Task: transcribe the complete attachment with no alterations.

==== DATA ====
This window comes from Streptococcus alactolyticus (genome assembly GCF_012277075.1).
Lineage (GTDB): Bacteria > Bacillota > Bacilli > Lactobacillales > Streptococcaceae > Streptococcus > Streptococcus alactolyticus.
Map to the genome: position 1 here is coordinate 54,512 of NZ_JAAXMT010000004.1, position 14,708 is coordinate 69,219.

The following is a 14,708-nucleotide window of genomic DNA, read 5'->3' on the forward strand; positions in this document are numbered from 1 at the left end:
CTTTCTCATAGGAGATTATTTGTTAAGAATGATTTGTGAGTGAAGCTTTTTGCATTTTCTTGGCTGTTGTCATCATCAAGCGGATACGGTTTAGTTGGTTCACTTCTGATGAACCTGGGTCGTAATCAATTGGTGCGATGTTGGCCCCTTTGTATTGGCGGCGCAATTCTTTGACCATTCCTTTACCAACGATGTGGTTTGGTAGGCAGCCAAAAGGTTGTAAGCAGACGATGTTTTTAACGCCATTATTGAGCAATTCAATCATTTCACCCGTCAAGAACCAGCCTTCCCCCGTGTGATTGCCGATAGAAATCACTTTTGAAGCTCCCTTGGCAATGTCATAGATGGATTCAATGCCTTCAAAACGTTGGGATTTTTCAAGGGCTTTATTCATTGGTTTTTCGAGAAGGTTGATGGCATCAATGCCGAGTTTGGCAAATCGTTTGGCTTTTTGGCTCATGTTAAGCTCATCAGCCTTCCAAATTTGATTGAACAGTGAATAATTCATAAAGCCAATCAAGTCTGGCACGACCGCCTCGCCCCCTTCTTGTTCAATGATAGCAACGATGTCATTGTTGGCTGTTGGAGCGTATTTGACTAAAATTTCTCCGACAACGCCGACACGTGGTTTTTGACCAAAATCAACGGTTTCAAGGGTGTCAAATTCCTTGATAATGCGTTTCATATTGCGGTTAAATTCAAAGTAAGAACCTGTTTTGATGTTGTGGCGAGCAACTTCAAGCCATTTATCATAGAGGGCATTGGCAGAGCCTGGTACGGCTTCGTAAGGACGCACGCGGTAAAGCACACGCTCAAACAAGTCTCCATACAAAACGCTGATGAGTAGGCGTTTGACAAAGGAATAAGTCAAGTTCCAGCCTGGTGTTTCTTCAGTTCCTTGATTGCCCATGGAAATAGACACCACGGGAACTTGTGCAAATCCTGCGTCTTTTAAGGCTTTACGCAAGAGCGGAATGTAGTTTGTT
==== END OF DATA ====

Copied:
This window comes from Streptococcus alactolyticus (genome assembly GCF_012277075.1).
Lineage (GTDB): Bacteria > Bacillota > Bacilli > Lactobacillales > Streptococcaceae > Streptococcus > Streptococcus alactolyticus.
Map to the genome: position 1 here is coordinate 54,512 of NZ_JAAXMT010000004.1, position 14,708 is coordinate 69,219.

The following is a 14,708-nucleotide window of genomic DNA, read 5'->3' on the forward strand; positions in this document are numbered from 1 at the left end:
CTTTCTCATAGGAGATTATTTGTTAAGAATGATTTGTGAGTGAAGCTTTTTGCATTTTCTTGGCTGTTGTCATCATCAAGCGGATACGGTTTAGTTGGTTCACTTCTGATGAACCTGGGTCGTAATCAATTGGTGCGATGTTGGCCCCTTTGTATTGGCGGCGCAATTCTTTGACCATTCCTTTACCAACGATGTGGTTTGGTAGGCAGCCAAAAGGTTGTAAGCAGACGATGTTTTTAACGCCATTATTGAGCAATTCAATCATTTCACCCGTCAAGAACCAGCCTTCCCCCGTGTGATTGCCGATAGAAATCACTTTTGAAGCTCCCTTGGCAATGTCATAGATGGATTCAATGCCTTCAAAACGTTGGGATTTTTCAAGGGCTTTATTCATTGGTTTTTCGAGAAGGTTGATGGCATCAATGCCGAGTTTGGCAAATCGTTTGGCTTTTTGGCTCATGTTAAGCTCATCAGCCTTCCAAATTTGATTGAACAGTGAATAATTCATAAAGCCAATCAAGTCTGGCACGACCGCCTCGCCCCCTTCTTGTTCAATGATAGCAACGATGTCATTGTTGGCTGTTGGAGCGTATTTGACTAAAATTTCTCCGACAACGCCGACACGTGGTTTTTGACCAAAATCAACGGTTTCAAGGGTGTCAAATTCCTTGATAATGCGTTTCATATTGCGGTTAAATTCAAAGTAAGAACCTGTTTTGATGTTGTGGCGAGCAACTTCAAGCCATTTATCATAGAGGGCATTGGCAGAGCCTGGTACGGCTTCGTAAGGACGCACGCGGTAAAGCACACGCTCAAACAAGTCTCCATACAAAACGCTGATGAGTAGGCGTTTGACAAAGGAATAAGTCAAGTTCCAGCCTGGTGTTTCTTCAGTTCCTTGATTGCCCATGGAAATAGACACCACGGGAACTTGTGCAAATCCTGCGTCTTTTAAGGCTTTACGCAAGAGCGGAATGTAGTTTGTT